Type to search

Flooding in China may set historic global high

(ATF) The China State Council’s policy briefing on Monday July 13 stressed that China is about to enter a critical period of flood control in the “seventh and eighth” category, regarded as a super alarm.

The current flood situation in the Yangtze River and Taihu Basin is grim. It is expected that rain will fall in the north in coming days and that large regional floods may occur in northern rivers.

It is speculation at present to calculate the economic cost, but by comparison this flood is said to be far worse than the flood ranked as the world’s second biggest in history – the flood in July-August of 1998, which led to 4,000-plus deaths and an economic loss of US$43.7 billion.

It can only be surmised that the cost of this flood may be well over $100 billion.

Ye Jianchun, deputy minister of water resources, told the State Council briefing that heavy rain and floods have occurred frequently in southern China since June, with severe disasters in some areas. There were 433 rivers with overflow-alarm floods in the country, including 109 rivers that breached flood barriers, and 33 rivers at historic levels.

The Yangtze River, the upper reaches of the Yellow River, the Xijiang and Beijiang Rivers of the Pearl River Basin, and Taihu Lake have all flood in succession. At present, the water level below the Jianli River and the Dongting Lake, Poyang Lake and Taihu Lake are still at “super-alarm status.”

Other rivers have more stable water conditions. But flooding tends to come in waves. In some areas there is a bit of a lull, with more flooding expected in already flooded areas as well as different places.

Ye Jianchun emphasised that China is about to enter a critical period of flood control.

This year China has a large total rainfall and with localised intensity, according to Zheng Guoguang, secretary general of the National Disaster Reduction Committee and deputy director of the Emergency Management Department. The average rainfall in the Yangtze River Basin since June is the second highest since 1961 with many provinces flooded.

Nearly 28 million disasters had been declared in 27 provinces, autonomous regions and municipalities across the country. Some 141 people were missing and 28,000 houses had collapsed.

According to the Hydrology Bureau’s real-time water monitoring and forecast analysis of the Yangtze River Water Resources Commission, the water level at Hankou station on the main stream of the Yangtze was 28.77 meters, and the peak time was 11pm on July 12, 2020. The flood wave was tipped to peak at about 16.30 meters early in the morning of Tuesday July 14 – downstream towards Shanghai.

The Yangtze River Hydrological Information Forecasting Center said a subtropical high from the western Pacific would be unstable, so meteorological and hydrological forecasts would be uncertain for a period of time. But weather forecasters would monitor the situation closely and try to provide early warnings to the public, as well as posting relevant information.

The worst-hit provinces were Jiangxi, Hubei and Hunan in central China, Anhui, Zhejiang and Jiangsu in the country’s east, and the southwestern mega-city of Chongqing, authorities said.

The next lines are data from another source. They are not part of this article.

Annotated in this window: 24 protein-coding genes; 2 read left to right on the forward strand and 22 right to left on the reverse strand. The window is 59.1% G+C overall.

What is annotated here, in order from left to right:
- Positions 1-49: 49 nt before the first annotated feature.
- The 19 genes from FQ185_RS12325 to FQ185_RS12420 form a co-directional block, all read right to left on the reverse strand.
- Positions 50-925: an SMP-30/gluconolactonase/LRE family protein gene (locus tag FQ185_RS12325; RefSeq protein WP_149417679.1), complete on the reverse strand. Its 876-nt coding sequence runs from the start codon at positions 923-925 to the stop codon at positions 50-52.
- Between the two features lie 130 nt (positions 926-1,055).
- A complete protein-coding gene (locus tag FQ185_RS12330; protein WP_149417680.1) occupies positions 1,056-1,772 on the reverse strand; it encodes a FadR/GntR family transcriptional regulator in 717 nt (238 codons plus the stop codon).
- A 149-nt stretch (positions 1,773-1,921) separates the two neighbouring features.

Illustrating the growing alarm, President Xi Jinping on Sunday called on authorities in affected areas to mobilise to help stricken residents, urging them to be “courageous”.

100,000 on flood-control work in Jiangxi

Concern was now shifting downstream to Poyang Lake, which drains into the Yangtze in hard-hit Jiangxi province and is the largest freshwater lake fully within China’s borders.

State-run Xinhua news agency said water levels at a key hydrological station on the lake broke a record set in 1998.

State media reported that more than 100,000 people – rescue personnel, soldiers, and ordinary citizens – had been thrown into flood-control efforts in Jiangxi. Around half of those were deployed at Poyang Lake, where many dikes and levees had collapsed, state television reported.

In the city of Jiujiang, near where the lake drains into the Yangtze, soldiers wearing orange life vests fortified the river bank with a wall of sandbags piled as high as a man.

The Yangtze’s length is exceeded only by the Nile and the Amazon, and its drainage basin is home to around 400 million people.

Summer rains and seasonal glacial melt in the river’s Tibetan plateau headwaters cause routine annual flooding. But environmentalists say the threat has worsened over the decades due in part to rampant construction of dams and levees that cut connections between the river and adjacent lakes and floodplains that for centuries had helped absorb the summer surge.

Conservationists also warn that the rapid melting of Himalayan glaciers due to climate change may lead to more dangerous summer flooding.

However, not all of these reports are visible in China, as the regime is currently blocking a lot of media or personal videos and accounts of the floods posted online.

Farmland flooded

Meanwhile, China has bought $32.6 billion worth of manufacturing, agriculture and energy products from the US in the five months from January to May. That is equivalent to 19% of its 2020 goal of $172.7 billion reportedly agreed under the ‘Phase 1’ trade deal signed near the start of the year.

Looking forward, agricultural purchases are expected to accelerate with the US and other countries in coming months because the floods across southern China have ravaged 3.53 million hectares of farmland.

Chinese crushers normally turn to US soybeans around the fourth quarter, after the American soybean harvest starts in September (while sowing of the new crop of Brazilian soybean begins).  

With reporting by AFP

Chris Gill

With over 30 years reporting on China, Gill offers a daily digest of what is happening in the PRC.


AF China Bond